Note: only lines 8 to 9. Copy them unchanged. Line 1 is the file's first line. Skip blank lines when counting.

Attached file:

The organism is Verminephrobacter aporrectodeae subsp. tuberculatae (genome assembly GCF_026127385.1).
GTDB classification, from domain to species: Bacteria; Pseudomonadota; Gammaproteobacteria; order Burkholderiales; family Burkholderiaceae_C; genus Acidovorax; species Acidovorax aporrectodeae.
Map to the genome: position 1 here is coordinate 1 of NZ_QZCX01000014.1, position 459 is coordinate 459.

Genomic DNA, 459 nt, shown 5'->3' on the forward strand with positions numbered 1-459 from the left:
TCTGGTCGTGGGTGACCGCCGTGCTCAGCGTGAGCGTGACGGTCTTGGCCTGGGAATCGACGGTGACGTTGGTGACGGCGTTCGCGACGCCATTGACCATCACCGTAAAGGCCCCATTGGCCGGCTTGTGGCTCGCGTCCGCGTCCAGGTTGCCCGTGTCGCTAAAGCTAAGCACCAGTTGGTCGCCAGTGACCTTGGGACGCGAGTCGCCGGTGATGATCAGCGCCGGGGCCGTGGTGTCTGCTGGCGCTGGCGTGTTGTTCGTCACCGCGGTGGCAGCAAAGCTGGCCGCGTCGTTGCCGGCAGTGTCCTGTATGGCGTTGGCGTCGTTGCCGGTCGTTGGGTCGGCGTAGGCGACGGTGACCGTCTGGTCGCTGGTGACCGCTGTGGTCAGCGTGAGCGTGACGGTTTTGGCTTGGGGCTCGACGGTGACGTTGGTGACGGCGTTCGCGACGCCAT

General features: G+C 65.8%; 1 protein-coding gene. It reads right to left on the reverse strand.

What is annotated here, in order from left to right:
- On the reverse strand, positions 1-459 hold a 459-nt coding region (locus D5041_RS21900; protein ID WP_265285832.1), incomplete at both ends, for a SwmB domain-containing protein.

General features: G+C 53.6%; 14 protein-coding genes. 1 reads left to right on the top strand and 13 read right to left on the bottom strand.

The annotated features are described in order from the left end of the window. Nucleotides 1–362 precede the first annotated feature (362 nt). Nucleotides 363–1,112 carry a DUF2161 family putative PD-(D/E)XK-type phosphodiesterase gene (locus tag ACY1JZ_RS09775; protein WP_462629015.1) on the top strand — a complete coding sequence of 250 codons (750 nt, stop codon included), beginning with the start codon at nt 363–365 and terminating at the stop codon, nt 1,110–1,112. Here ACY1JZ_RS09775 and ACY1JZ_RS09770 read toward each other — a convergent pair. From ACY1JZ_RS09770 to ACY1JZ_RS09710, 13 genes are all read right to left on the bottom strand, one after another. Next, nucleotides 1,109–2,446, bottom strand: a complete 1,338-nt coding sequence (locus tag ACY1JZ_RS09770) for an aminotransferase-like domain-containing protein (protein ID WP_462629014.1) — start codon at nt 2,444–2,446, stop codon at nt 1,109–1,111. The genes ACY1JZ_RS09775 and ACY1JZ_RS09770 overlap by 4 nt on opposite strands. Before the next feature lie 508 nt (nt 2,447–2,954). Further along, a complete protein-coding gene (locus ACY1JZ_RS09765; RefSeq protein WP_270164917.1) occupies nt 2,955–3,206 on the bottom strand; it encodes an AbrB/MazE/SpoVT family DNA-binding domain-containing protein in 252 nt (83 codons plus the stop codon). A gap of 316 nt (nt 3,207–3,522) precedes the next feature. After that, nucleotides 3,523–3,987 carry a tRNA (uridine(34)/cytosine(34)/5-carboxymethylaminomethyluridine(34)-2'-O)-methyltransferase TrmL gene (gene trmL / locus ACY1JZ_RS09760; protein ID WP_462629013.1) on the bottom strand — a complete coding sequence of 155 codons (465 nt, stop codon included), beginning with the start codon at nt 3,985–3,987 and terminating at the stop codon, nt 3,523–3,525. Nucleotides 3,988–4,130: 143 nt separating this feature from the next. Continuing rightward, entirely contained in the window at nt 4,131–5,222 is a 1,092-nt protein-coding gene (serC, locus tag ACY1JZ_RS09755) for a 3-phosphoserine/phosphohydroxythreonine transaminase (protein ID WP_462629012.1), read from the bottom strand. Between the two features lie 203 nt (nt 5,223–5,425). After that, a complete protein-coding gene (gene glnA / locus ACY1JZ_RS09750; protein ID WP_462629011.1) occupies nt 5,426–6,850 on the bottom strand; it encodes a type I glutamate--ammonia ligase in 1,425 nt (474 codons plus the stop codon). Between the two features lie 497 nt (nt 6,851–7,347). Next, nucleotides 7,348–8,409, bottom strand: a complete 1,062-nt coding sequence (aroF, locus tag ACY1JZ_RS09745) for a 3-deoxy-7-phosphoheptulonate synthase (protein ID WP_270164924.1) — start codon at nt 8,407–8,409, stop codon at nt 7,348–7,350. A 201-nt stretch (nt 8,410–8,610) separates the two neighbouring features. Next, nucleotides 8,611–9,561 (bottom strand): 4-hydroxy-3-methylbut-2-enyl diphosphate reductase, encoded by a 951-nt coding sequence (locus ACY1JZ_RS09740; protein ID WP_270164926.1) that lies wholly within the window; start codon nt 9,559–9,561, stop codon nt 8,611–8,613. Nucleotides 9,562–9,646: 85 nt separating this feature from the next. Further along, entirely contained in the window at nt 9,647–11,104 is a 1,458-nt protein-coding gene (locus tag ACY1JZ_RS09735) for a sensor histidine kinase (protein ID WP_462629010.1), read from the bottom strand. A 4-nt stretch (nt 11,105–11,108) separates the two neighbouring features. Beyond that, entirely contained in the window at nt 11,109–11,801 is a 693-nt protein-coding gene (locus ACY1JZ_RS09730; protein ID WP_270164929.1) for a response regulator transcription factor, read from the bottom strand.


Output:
- On the reverse strand, positions 1-459 hold a 459-nt coding region (locus D5041_RS21900; protein ID WP_265285832.1), incomplete at both ends, for a SwmB domain-containing protein.

General features: G+C 53.6%; 14 protein-coding genes. 1 reads left to right on the top strand and 13 read right to left on the bottom strand.